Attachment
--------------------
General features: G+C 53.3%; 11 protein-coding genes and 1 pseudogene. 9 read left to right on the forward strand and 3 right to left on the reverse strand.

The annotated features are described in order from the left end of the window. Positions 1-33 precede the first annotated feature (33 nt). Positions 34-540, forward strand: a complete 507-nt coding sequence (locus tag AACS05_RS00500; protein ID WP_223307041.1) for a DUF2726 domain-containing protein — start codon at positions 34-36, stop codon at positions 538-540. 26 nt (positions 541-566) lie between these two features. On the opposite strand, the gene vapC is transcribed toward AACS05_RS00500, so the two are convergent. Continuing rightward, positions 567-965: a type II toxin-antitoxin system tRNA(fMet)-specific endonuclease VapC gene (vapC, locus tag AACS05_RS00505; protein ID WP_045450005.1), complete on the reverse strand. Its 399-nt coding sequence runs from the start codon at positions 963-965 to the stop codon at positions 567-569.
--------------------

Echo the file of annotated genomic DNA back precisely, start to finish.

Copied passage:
General features: G+C 53.3%; 11 protein-coding genes and 1 pseudogene. 9 read left to right on the forward strand and 3 right to left on the reverse strand.

The annotated features are described in order from the left end of the window. Positions 1-33 precede the first annotated feature (33 nt). Positions 34-540, forward strand: a complete 507-nt coding sequence (locus tag AACS05_RS00500; protein ID WP_223307041.1) for a DUF2726 domain-containing protein — start codon at positions 34-36, stop codon at positions 538-540. 26 nt (positions 541-566) lie between these two features. On the opposite strand, the gene vapC is transcribed toward AACS05_RS00500, so the two are convergent. Continuing rightward, positions 567-965: a type II toxin-antitoxin system tRNA(fMet)-specific endonuclease VapC gene (vapC, locus tag AACS05_RS00505; protein ID WP_045450005.1), complete on the reverse strand. Its 399-nt coding sequence runs from the start codon at positions 963-965 to the stop codon at positions 567-569.